MAK Center for Art and Architecture
835 North Kings Road
West Hollywood, CA 90069
Through July 23
Although Seeking Zohn, an exhibition now on display at the Schindler House hosted by MAK Center for Art and Architecture, focuses a spotlight on the career of the Mexican architect Alejandro Zohn (1930–2000), it wouldn’t be exactly right to call it a monographic exhibition. And while it is largely composed of photographs of the architect’s work, it also wouldn’t be accurate to call it an architectural photography exhibition. It is, instead, a portrait of a man through the afterlives of his products.
As a Jewish Austrian refugee who would later establish a prolific architecture career in Guadalajara, Mexico, Zohn’s career is similarly difficult to categorize within the canon of late modern architecture. Virtually unknown outside of Mexico, he maintained a successful career designing civic and commercial buildings in his adopted city through negotiations between the ordering principles of modern architecture and the eclectic built environment of midcentury Guadalajara.
Curated by Los Angeles–based Mimi Zeiger and Tony Macarena, a Mexico-based “design queeratorial duo” composed of Lorena Canales and Alejandro Olávarri, Seeking Zohn is concerned less with the original purposes of Zohn’s buildings than how they have intersected with the civic life of Mexico’s second largest city in the decades since the works were completed. For this exploration, the curators commissioned six artists to interpret Zohn’s structures, giving license to portray those structures however they wished, to together paint a picture of an aging city by focusing on a single architecture career.
“We were not interested in approaching Zohn’s career as historians,” Zeiger told AN on-site, “because his buildings are simply not frozen in time.”
Like Soft Schindler, Zeiger’s exhibition on Rudolph Schindler held at the MAK Center in 2019, Seeking Zohn reanimates the career of a male modernist architect without the predictable gendered framing typically imposed upon them. In both cases, the exercise arrived at entirely new interpretations.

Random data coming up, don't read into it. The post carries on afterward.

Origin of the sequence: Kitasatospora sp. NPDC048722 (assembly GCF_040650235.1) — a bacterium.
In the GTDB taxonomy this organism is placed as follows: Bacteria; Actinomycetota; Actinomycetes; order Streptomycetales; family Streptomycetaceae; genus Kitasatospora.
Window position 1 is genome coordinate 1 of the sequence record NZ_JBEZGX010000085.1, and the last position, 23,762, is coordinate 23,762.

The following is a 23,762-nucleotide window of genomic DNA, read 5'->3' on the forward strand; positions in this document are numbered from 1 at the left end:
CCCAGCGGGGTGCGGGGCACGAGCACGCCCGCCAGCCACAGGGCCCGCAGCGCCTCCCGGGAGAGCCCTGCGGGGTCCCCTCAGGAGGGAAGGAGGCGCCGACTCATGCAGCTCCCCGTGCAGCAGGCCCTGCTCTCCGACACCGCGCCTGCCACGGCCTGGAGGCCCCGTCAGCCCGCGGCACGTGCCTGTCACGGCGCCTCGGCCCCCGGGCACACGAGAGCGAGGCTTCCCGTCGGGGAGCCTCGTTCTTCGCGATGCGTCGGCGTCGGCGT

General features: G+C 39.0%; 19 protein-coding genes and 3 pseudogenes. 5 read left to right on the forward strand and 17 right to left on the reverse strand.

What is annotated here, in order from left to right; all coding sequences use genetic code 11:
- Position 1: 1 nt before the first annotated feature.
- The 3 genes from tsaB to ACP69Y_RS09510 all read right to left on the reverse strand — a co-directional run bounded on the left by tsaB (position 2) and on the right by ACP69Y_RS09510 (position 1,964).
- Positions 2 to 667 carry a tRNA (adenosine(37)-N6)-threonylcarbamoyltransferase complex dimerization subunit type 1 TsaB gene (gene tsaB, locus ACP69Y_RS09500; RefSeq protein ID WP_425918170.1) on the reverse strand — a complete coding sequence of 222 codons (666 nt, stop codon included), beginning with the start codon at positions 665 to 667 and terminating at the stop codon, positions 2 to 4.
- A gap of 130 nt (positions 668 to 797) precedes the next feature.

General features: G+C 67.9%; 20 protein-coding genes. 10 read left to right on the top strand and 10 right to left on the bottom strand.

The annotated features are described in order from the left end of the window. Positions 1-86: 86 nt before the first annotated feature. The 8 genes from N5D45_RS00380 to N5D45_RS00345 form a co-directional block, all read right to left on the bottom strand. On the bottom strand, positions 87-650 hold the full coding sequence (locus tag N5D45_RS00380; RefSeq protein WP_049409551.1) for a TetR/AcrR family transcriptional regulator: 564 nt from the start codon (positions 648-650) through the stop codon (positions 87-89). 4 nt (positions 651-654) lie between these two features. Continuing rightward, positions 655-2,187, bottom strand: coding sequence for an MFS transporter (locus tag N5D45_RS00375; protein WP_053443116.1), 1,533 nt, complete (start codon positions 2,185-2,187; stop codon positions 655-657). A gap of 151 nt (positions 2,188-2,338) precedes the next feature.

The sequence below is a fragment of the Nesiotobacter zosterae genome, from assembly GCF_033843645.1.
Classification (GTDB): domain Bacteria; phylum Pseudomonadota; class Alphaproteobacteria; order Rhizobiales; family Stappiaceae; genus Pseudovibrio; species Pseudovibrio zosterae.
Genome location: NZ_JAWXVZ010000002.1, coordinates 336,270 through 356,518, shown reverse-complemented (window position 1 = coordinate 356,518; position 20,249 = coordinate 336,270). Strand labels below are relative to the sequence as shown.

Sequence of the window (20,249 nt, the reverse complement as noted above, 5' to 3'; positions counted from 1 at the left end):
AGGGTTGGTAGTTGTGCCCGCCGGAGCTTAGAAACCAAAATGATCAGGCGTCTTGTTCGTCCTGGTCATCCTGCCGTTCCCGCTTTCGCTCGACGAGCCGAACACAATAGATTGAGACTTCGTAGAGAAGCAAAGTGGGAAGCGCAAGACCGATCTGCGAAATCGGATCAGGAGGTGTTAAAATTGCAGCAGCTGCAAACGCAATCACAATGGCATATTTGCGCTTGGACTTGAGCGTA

In a small alcove, Sonia Madrigal profiles Atzhiri Paulina Sánchez, a woman that visited Edificio Mulbar, a parking structure designed by Zohn in 1974, to reportedly take a photograph of a sunset before her death by femicide in 2019. “In Mexico, every day more than ten women are murdered for reasons pertaining to their gender,” Madrigal wrote in the exhibition catalog. The violence of conservative gender divisions plays out just as easily in the supposedly enlightened compositions of modernist spaces as in any other, it seems. Across from several intimately composed photographs of the building’s architectural details, Madrigal stages a large-scale photograph of the pinkish-blue sunset that Sánchez was tragically denied.
In a series of tightly arranged photographs, Onnis Luque documents the present living conditions of INFO33, a collective housing project completed in 1979. Compositions of graffiti, paint jobs, renovations and other markers of time and usage, juxtaposed against detailed portraits of a few of the building’s residents, depict a building worn in like a well-made pair of jeans. “Each [of these appropriations] displays an identity,” Luque wrote in the exhibition catalog, “that counters the prototypical homogenization and the unity of the modern ideal.” Hard materials familiar to a modernist palette—brick, concrete, and glass—are apparently softened by their necessary engagement with the city’s pedestrian-centric character.
Attempting to import the everyday aesthetics of the markets of Guadalajara to Los Angeles, the French furniture and product designer Fabien Cappello places several hojalata (“tin art”) objects throughout the exhibition space at floor level. The result is a smooth visual dialogue between the delicate metal vases, chandeliers, and watering cans with the equally functionalist yet romantic qualities of the Schindler House. Though Cappello’s contributions to the exhibition are those that are least related to Zohn’s career, they effectively mediate between the surrounding photographs of the architect’s built work—all more than 1,500 miles away from Los Angeles—and the material qualities of the exhibition space itself.
Though the show engages a small fraction of the architect’s complete body of work, Seeking Zohn gets at the heart of what the modern movement in architecture would achieve at its best: the facilitation of many ways of life—as well as the many experiences possible—within the contemporary city.
Shane Reiner-Roth is a lecturer at the University of Southern California.